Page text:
And let us consider how to stir up one another to love and good works, not neglecting to meet together, as is the habit of some, but encouraging one another, and all the more as you see the Day drawing near. (Heb 10:24-25)
So, maybe there's a loop-hole here: we can just meet with some brothers and sisters at the local Panera for brunch on Sunday mornings! I'm not sure that's what the Holy Spirit had in mind in this passage. If it had been the intent for believers to substitute "small groups" for the public assemblage for purposes of worship, then it would seem that the Apostle Paul went above and beyond in expending so much energy on building solid congregations on his many journeys; not to mention that most of the Epistles were written to congregations or in reference to a particular church body. You see, from the above passage, it's in the "meeting together" that we "stir up one another to love and good works".

It should also be noted that the New Testament, in many passages, instructs believers in the context of an "assembly". In Hebrews 13, believers are exhorted to obey, or submit to, "them that have rule over you". Adam Clarke expounds on this passage:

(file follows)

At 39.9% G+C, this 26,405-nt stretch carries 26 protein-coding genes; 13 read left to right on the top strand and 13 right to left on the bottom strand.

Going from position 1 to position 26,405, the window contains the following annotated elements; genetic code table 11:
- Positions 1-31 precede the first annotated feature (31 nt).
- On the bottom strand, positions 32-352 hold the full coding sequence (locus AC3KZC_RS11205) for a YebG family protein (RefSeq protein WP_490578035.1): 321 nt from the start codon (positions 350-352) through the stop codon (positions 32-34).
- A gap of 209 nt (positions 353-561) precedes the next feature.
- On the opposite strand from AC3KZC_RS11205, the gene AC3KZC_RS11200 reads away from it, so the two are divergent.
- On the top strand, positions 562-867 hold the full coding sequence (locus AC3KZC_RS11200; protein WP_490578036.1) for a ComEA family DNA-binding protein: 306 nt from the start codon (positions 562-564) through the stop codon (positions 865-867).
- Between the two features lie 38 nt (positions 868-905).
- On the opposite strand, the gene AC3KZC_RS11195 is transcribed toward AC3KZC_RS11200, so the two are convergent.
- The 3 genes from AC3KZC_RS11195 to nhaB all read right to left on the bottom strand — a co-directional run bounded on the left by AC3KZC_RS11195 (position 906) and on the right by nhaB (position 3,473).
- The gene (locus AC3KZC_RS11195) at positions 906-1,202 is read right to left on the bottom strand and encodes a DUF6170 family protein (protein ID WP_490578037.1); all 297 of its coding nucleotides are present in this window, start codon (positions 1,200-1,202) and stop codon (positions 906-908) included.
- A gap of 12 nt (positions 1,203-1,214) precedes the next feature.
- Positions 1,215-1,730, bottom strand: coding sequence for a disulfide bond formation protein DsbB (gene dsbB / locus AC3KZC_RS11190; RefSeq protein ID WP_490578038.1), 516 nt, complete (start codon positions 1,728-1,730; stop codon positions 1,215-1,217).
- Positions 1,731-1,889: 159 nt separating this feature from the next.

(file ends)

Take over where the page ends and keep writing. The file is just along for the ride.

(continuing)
"[In Hebrews 13:7], the apostle exhorts them to remember those who had been their leaders, and to imitate their faith; in this he exhorts them to obey the leaders they now had, and to submit to their authority in all matters of doctrine and discipline, on the ground that they watched for their souls, and should have to give an account of their conduct to God. If this conduct were improper, they must give in their report before the great tribunal with grief; but in it must be given: if holy and pure, they would give it in with joy."
-Adam Clarke's Commentary on the Bible, Adam Clarke, LL.D., F.S.A., (1715-1832)

I believe without a doubt that the New Testament teaches that all believers are to be part of a local church. This is modeled throughout the Acts of The Apostles and when Paul writes to Timothy, he is giving encouragement for a pastor over a local body of believers. He tells him to "give attention to the public reading of Scripture, to exhortation and teaching" (1 Timothy 4:13) and these activities should occur most readily in the context of a local assembly of believers. The assumption is that we will be gathered together to hear the public reading of the Word, and in this assembling together, we will come under the "exhortation and teaching" of our leaders.